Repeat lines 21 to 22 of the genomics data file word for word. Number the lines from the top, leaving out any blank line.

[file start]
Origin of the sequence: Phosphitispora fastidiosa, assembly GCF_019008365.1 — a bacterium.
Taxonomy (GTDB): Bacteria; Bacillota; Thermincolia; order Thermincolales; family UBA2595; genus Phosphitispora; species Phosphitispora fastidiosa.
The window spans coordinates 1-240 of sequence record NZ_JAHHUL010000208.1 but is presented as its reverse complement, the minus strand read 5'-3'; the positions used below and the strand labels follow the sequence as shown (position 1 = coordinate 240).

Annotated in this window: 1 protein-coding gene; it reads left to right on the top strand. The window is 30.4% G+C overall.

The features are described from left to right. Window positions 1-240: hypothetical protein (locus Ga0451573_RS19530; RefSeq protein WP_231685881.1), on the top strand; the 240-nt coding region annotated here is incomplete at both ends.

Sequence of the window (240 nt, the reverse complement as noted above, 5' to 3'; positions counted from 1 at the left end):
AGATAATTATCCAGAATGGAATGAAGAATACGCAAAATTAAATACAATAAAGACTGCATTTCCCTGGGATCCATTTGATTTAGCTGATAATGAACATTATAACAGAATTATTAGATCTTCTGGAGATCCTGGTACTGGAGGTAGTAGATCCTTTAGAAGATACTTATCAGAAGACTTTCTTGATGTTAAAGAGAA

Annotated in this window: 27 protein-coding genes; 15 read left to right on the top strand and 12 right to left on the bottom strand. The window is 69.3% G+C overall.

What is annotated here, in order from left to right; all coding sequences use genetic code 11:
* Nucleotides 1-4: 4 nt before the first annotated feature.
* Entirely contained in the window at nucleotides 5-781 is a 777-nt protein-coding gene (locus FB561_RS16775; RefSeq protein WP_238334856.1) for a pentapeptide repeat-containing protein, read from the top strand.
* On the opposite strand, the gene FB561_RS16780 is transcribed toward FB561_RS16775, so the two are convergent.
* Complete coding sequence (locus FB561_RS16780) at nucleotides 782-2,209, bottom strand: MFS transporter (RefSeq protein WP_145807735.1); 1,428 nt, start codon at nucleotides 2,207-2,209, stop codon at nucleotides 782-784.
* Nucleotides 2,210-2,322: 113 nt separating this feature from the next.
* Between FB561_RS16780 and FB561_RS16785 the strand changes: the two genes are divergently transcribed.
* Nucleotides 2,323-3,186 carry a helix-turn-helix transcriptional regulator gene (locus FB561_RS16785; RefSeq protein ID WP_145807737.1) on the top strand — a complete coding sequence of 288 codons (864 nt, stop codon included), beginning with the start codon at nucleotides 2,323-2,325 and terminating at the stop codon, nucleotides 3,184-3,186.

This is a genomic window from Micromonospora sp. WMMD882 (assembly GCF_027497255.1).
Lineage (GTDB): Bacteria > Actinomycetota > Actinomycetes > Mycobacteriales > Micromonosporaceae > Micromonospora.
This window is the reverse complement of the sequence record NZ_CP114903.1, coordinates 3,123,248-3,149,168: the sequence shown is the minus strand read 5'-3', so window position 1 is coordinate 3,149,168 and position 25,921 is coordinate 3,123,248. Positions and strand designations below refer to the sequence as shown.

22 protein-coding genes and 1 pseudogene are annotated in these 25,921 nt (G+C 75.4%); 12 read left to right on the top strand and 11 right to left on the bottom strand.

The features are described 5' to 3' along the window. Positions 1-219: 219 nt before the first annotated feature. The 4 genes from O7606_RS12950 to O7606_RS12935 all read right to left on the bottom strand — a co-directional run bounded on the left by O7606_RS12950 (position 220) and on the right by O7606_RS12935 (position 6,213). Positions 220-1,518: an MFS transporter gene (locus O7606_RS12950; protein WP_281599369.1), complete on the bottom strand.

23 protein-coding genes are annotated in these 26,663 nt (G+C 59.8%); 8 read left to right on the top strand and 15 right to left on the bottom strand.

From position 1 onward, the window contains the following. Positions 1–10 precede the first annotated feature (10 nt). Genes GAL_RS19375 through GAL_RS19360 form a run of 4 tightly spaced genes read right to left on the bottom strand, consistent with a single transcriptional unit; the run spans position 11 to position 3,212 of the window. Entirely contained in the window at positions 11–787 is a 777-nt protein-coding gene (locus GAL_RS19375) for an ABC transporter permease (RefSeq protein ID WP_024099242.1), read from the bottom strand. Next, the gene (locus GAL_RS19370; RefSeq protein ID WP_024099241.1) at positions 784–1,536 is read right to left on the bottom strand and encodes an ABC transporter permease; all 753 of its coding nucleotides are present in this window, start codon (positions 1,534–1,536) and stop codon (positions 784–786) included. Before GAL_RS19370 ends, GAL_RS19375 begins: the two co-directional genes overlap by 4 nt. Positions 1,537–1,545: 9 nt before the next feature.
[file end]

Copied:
The features are described 5' to 3' along the window. Positions 1-219: 219 nt before the first annotated feature. The 4 genes from O7606_RS12950 to O7606_RS12935 all read right to left on the bottom strand — a co-directional run bounded on the left by O7606_RS12950 (position 220) and on the right by O7606_RS12935 (position 6,213). Positions 220-1,518: an MFS transporter gene (locus O7606_RS12950; protein WP_281599369.1), complete on the bottom strand.

23 protein-coding genes are annotated in these 26,663 nt (G+C 59.8%); 8 read left to right on the top strand and 15 right to left on the bottom strand.